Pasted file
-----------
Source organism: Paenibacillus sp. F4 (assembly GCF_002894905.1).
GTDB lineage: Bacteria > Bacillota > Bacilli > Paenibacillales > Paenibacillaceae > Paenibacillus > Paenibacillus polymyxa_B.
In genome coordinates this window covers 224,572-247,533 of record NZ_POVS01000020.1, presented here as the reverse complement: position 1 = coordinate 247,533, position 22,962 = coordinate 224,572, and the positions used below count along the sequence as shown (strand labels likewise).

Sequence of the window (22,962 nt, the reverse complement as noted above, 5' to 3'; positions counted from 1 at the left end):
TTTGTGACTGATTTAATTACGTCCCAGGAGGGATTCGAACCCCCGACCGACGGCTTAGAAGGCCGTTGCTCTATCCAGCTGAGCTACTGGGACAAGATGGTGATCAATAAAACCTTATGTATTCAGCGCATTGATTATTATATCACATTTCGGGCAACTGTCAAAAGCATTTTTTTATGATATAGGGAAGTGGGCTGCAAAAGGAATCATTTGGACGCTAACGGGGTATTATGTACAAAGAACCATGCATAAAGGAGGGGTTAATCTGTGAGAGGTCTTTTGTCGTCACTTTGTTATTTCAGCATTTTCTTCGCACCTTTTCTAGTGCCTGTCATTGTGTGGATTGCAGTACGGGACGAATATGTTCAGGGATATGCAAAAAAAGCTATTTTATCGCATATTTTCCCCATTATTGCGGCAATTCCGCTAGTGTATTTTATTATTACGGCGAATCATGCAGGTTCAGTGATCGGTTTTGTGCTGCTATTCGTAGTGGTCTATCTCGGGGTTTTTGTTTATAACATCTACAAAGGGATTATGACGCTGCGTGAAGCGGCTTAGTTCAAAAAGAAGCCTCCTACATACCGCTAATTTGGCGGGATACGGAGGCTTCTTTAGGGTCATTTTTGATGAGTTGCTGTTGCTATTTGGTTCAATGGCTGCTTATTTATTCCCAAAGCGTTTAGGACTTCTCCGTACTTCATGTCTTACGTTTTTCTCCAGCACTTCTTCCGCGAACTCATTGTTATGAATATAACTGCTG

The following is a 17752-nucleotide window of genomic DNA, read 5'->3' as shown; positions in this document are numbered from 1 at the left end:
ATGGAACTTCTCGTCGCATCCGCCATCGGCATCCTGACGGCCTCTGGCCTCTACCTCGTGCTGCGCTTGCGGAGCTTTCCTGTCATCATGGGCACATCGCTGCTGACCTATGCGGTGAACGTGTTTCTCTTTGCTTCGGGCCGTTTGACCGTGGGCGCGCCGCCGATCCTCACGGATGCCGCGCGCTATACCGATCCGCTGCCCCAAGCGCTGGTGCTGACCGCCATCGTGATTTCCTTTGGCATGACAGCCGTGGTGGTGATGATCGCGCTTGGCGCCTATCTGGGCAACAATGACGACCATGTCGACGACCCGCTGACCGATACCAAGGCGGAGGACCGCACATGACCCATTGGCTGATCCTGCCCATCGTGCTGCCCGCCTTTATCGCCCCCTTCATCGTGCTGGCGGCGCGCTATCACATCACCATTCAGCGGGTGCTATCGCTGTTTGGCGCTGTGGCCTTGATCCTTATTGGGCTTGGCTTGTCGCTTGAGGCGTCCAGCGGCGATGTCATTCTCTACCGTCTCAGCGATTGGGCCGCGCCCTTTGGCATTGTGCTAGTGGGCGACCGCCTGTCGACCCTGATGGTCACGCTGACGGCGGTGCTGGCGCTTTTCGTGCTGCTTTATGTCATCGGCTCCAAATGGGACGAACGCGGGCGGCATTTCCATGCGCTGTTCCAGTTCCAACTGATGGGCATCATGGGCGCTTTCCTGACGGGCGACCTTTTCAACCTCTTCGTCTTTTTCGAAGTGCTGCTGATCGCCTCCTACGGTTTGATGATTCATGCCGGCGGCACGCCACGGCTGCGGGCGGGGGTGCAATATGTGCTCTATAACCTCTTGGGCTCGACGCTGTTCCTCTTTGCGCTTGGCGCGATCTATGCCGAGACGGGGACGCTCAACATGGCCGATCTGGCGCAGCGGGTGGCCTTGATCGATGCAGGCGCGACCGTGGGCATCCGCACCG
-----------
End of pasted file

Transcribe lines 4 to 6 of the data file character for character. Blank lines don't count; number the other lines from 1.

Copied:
Sequence of the window (22,962 nt, the reverse complement as noted above, 5' to 3'; positions counted from 1 at the left end):
TTTGTGACTGATTTAATTACGTCCCAGGAGGGATTCGAACCCCCGACCGACGGCTTAGAAGGCCGTTGCTCTATCCAGCTGAGCTACTGGGACAAGATGGTGATCAATAAAACCTTATGTATTCAGCGCATTGATTATTATATCACATTTCGGGCAACTGTCAAAAGCATTTTTTTATGATATAGGGAAGTGGGCTGCAAAAGGAATCATTTGGACGCTAACGGGGTATTATGTACAAAGAACCATGCATAAAGGAGGGGTTAATCTGTGAGAGGTCTTTTGTCGTCACTTTGTTATTTCAGCATTTTCTTCGCACCTTTTCTAGTGCCTGTCATTGTGTGGATTGCAGTACGGGACGAATATGTTCAGGGATATGCAAAAAAAGCTATTTTATCGCATATTTTCCCCATTATTGCGGCAATTCCGCTAGTGTATTTTATTATTACGGCGAATCATGCAGGTTCAGTGATCGGTTTTGTGCTGCTATTCGTAGTGGTCTATCTCGGGGTTTTTGTTTATAACATCTACAAAGGGATTATGACGCTGCGTGAAGCGGCTTAGTTCAAAAAGAAGCCTCCTACATACCGCTAATTTGGCGGGATACGGAGGCTTCTTTAGGGTCATTTTTGATGAGTTGCTGTTGCTATTTGGTTCAATGGCTGCTTATTTATTCCCAAAGCGTTTAGGACTTCTCCGTACTTCATGTCTTACGTTTTTCTCCAGCACTTCTTCCGCGAACTCATTGTTATGAATATAACTGCTG

The following is a 17752-nucleotide window of genomic DNA, read 5'->3' as shown; positions in this document are numbered from 1 at the left end: